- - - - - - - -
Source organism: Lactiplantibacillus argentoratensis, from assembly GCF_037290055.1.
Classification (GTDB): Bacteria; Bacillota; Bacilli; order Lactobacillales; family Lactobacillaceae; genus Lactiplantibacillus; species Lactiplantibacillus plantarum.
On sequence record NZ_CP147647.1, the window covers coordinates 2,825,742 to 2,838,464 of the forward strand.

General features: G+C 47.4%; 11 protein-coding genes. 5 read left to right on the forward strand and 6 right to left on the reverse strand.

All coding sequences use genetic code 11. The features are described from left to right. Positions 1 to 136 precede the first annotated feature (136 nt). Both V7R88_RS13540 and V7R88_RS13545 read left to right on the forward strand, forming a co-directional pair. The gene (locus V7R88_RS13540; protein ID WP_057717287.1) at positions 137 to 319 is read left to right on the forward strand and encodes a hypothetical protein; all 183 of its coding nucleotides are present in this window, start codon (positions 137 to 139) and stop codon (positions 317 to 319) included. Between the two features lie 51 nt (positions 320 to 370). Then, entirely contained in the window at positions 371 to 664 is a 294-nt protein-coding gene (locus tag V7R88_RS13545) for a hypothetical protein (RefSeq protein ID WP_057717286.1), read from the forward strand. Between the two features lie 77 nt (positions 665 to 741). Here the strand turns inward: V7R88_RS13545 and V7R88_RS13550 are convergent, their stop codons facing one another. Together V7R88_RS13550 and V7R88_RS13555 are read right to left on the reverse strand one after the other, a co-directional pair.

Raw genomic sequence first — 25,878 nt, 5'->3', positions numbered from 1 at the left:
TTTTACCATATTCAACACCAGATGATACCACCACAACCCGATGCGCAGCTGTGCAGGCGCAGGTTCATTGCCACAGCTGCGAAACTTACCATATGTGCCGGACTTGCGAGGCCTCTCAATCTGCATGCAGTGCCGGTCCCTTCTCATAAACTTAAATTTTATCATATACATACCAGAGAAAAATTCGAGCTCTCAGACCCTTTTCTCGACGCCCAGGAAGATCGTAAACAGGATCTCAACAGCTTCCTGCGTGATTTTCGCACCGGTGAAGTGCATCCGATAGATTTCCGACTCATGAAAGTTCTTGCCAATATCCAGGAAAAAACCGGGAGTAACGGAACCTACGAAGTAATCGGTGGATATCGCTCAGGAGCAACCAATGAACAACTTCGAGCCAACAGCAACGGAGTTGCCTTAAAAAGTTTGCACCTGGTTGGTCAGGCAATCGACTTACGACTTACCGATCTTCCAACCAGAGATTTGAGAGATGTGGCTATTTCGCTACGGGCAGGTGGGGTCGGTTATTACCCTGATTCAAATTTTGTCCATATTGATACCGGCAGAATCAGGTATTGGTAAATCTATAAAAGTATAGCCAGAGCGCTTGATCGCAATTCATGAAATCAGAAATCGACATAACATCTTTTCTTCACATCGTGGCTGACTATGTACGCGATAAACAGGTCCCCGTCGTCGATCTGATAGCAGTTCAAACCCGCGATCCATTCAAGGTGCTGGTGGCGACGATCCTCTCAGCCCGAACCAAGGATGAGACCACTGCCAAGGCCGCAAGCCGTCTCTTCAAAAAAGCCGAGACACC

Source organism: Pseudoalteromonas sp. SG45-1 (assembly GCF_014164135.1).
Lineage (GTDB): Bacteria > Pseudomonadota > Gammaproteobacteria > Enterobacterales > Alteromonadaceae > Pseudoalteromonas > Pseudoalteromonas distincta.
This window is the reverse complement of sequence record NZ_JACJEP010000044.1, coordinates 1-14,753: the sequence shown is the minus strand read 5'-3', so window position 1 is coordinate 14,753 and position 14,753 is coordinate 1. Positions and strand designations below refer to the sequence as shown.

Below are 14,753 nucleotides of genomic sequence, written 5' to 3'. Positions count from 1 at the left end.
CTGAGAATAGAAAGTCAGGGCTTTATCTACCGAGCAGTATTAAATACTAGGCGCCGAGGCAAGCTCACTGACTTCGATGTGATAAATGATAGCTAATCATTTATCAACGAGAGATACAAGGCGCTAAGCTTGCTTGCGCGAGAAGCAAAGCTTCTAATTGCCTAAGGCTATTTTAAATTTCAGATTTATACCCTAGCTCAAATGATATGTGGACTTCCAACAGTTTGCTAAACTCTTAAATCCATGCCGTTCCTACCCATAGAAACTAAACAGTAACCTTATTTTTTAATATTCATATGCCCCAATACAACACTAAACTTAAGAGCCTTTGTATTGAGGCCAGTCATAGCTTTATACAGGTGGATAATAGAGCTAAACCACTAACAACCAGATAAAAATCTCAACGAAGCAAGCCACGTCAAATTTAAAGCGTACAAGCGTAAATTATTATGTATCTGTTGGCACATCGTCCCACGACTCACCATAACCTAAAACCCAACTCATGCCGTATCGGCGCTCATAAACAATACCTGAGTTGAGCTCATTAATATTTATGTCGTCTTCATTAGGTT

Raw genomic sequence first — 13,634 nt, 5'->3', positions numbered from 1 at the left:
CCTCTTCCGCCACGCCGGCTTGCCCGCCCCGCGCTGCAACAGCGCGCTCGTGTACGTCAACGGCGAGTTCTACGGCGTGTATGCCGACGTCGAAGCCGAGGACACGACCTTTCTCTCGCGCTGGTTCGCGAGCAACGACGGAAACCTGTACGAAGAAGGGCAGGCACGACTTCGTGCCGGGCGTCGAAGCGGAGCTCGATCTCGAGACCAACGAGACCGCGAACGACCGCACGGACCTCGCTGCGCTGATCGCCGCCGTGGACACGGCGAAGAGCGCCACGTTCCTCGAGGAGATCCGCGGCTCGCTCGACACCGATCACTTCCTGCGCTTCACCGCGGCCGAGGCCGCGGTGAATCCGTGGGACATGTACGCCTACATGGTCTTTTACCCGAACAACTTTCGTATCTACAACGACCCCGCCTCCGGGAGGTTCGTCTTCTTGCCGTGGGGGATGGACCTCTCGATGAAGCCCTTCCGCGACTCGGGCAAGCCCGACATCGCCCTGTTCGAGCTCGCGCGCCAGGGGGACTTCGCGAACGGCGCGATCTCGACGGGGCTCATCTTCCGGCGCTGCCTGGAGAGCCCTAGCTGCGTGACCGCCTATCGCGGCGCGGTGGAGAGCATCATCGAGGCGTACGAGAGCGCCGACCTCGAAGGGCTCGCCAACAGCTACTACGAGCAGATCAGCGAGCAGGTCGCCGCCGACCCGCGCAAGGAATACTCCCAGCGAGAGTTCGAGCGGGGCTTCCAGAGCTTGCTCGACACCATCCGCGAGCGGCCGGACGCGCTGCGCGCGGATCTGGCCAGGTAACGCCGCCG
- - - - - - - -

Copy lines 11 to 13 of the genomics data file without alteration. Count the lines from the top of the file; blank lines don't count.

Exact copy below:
Below are 14,753 nucleotides of genomic sequence, written 5' to 3'. Positions count from 1 at the left end.
CTGAGAATAGAAAGTCAGGGCTTTATCTACCGAGCAGTATTAAATACTAGGCGCCGAGGCAAGCTCACTGACTTCGATGTGATAAATGATAGCTAATCATTTATCAACGAGAGATACAAGGCGCTAAGCTTGCTTGCGCGAGAAGCAAAGCTTCTAATTGCCTAAGGCTATTTTAAATTTCAGATTTATACCCTAGCTCAAATGATATGTGGACTTCCAACAGTTTGCTAAACTCTTAAATCCATGCCGTTCCTACCCATAGAAACTAAACAGTAACCTTATTTTTTAATATTCATATGCCCCAATACAACACTAAACTTAAGAGCCTTTGTATTGAGGCCAGTCATAGCTTTATACAGGTGGATAATAGAGCTAAACCACTAACAACCAGATAAAAATCTCAACGAAGCAAGCCACGTCAAATTTAAAGCGTACAAGCGTAAATTATTATGTATCTGTTGGCACATCGTCCCACGACTCACCATAACCTAAAACCCAACTCATGCCGTATCGGCGCTCATAAACAATACCTGAGTTGAGCTCATTAATATTTATGTCGTCTTCATTAGGTT

Raw genomic sequence first — 13,634 nt, 5'->3', positions numbered from 1 at the left: